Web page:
Sylvain Perrier: Well, that’s a great example. I appreciate you sharing that with us. For our retailers that are listening, and they’re listening to you talk about your research and its findings. Are you seeing anything in there that they should be mindful of?
David Bishop: Well, natural instinct is to take care of the customer today. I mean, defending the base businesses is the first need that every retailer has even above profits. And we’re seeing that today. Same thing with differentiation. But, at the same time, I say that, we can’t miss an opportunity that comes out of this crisis to strengthen the strategies that we’re developing and deploying. And this really does bring to light many issues that retailers haven’t had to face as acutely as they had to today. And as it starts to alleviate it, it actually kind of mutes some of the desires for, actually, having to have a sound strategy because everyone’s business is growing, right?
Sylvain Perrier: No, absolutely. And so we have a webinar coming up. Can you share with the audience?
David Bishop: Yeah. So each month we take the opportunity to present some of the, what we like to think, are fresh insights in a very kind of informal format. And I believe you and I are going to be on there with Bill. Who’s going to be moderating. That’s going to be on Tuesday, June 16th at 1:00 Central, 2:00 PM Eastern. And, really, it’s designed to also provide practical guidance in perspectives from what we are seeing and hearing from the retailers. And so I think, getting your perspective with your retailers would be a great add to the perspective and insights that we’re gaining from both this survey, as well as our work with retailers too.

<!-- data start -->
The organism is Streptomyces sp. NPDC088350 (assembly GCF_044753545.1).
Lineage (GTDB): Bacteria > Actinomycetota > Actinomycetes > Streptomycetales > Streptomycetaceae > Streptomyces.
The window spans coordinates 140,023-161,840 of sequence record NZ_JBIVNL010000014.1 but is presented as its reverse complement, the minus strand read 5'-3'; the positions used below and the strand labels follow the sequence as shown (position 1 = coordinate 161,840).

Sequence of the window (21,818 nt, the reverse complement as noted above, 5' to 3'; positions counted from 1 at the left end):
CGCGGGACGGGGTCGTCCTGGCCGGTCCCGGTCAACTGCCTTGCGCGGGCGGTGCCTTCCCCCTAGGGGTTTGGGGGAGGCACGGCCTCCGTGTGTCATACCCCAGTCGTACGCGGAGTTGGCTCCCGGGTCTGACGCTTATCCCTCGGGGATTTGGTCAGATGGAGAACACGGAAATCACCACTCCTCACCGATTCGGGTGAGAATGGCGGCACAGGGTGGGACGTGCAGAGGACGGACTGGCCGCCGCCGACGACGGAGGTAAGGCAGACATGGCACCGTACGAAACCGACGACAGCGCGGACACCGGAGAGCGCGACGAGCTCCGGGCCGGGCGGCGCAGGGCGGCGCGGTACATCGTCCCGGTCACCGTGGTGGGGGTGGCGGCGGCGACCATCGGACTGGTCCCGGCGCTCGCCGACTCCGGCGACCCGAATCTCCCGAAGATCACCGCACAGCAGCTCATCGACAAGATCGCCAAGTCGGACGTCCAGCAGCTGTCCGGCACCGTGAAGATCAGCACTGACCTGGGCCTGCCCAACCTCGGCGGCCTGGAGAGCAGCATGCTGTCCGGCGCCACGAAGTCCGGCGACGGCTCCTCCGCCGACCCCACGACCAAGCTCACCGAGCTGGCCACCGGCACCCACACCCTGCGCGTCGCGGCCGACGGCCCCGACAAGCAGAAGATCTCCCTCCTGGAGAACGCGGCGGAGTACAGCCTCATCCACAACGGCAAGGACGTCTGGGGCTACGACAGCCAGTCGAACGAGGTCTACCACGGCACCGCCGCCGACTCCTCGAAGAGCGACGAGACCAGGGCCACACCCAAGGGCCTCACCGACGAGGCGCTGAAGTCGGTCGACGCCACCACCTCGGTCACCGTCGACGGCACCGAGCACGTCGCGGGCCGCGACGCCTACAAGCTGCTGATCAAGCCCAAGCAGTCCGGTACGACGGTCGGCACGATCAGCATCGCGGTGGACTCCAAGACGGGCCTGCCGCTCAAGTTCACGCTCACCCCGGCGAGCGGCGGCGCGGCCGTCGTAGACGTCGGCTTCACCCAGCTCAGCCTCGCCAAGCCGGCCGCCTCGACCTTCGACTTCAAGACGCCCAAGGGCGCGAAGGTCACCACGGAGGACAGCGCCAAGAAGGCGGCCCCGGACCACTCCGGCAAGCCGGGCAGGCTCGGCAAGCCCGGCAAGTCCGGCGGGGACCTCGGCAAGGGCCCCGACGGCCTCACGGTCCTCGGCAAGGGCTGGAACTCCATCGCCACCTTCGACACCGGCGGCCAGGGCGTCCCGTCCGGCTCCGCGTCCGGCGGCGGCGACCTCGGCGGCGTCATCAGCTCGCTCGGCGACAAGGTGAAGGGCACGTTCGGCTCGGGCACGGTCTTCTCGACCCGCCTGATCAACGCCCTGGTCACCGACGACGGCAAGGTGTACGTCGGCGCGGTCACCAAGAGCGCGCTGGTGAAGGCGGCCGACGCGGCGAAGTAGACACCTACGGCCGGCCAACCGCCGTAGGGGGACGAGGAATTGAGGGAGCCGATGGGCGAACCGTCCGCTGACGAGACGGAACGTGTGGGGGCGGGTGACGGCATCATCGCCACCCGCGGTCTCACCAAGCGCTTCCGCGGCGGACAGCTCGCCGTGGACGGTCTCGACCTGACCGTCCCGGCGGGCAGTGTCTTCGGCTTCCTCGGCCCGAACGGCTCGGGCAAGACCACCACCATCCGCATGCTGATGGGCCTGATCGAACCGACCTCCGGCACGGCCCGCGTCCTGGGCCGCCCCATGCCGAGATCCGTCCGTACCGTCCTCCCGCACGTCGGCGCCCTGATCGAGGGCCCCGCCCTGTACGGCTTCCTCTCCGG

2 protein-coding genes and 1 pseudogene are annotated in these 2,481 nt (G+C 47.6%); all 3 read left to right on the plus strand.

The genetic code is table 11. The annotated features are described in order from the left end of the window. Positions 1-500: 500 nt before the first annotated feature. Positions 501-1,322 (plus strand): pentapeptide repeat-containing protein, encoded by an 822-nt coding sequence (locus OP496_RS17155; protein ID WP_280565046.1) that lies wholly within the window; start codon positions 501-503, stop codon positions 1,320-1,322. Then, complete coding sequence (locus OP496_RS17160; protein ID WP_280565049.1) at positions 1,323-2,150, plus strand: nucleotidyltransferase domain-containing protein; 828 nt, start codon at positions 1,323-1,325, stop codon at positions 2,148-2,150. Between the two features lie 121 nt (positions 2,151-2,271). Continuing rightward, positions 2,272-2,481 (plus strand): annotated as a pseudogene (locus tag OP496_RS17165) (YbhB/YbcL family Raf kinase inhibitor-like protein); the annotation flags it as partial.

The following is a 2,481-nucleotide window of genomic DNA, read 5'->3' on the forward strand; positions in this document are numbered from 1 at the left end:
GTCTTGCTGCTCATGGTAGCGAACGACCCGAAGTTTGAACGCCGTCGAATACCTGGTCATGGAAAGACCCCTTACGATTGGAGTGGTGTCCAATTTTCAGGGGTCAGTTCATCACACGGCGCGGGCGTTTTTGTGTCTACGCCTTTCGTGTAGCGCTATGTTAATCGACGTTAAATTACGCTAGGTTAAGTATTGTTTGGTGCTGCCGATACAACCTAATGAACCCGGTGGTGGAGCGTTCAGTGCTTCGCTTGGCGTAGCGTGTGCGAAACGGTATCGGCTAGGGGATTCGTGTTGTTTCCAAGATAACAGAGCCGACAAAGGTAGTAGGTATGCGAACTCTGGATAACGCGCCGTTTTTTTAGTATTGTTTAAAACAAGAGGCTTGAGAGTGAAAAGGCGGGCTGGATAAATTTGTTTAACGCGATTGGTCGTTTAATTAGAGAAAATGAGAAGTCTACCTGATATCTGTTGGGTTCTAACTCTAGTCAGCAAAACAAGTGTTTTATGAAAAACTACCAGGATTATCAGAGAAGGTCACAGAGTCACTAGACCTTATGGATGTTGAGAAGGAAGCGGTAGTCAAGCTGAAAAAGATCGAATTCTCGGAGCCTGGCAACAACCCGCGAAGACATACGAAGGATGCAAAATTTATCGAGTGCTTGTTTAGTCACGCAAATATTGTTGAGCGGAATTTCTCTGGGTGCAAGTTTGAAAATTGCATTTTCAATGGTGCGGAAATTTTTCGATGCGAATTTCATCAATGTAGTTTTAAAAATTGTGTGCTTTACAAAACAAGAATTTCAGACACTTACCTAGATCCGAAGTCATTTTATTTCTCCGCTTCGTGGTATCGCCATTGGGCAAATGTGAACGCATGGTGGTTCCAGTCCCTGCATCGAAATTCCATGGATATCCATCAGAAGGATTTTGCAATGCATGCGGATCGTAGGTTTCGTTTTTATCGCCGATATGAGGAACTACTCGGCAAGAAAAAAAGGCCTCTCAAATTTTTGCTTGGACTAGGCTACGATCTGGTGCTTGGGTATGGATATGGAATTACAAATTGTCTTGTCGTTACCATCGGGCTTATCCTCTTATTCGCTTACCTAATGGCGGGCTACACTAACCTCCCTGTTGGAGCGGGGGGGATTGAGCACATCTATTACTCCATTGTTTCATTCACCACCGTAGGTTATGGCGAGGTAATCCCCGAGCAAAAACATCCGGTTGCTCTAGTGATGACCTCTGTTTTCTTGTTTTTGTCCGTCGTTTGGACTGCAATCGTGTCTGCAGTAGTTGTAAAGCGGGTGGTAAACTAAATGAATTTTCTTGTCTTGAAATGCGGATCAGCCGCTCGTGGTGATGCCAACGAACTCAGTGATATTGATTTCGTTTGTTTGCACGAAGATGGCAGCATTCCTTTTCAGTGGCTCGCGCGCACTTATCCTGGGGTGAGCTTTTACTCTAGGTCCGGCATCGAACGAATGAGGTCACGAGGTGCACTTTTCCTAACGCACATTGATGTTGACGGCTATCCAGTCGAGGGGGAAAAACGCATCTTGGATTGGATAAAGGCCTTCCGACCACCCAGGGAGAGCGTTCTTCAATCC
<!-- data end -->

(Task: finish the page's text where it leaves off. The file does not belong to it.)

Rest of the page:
Sylvain Perrier: Absolutely. Now, David, it’s been great having you on the show today. How do people get ahold of you?
David Bishop: Easiest way, I guess would be via email. That would be [email protected]
Sylvain Perrier: Perfect. And Mark, it’s great seeing you, you look healthy.
Mark Fairhurst: That’s because I boosted the saturation on the camera.
Sylvain Perrier: Oh, and here I thought that was a tan.
Mark Fairhurst: No, no.
Sylvain Perrier: Okay. Well that’s okay. And how do get ahold of…
Mark Fairhurst: Get ahold of us?
Sylvain Perrier: I always ask you this question.
Mark Fairhurst: I know, I know, mercatus.com is our URL, our web address. All of our social channels are listed there. The podcast that we just recorded will also be there and we’ll have a handy link to register for the webinar on June 16.
Sylvain Perrier: Yeah, I’m looking forward to it. And ladies and gentlemen, thank you for listening. And don’t forget to download and listen to our next episode. I think we’re going to have a really great kickoff to season four. We’re going to be tackling more subjects that are related to the pandemic and what could be the new normal and help you guys navigate the waters of grocery e-commerce. Thank you everyone. Peace.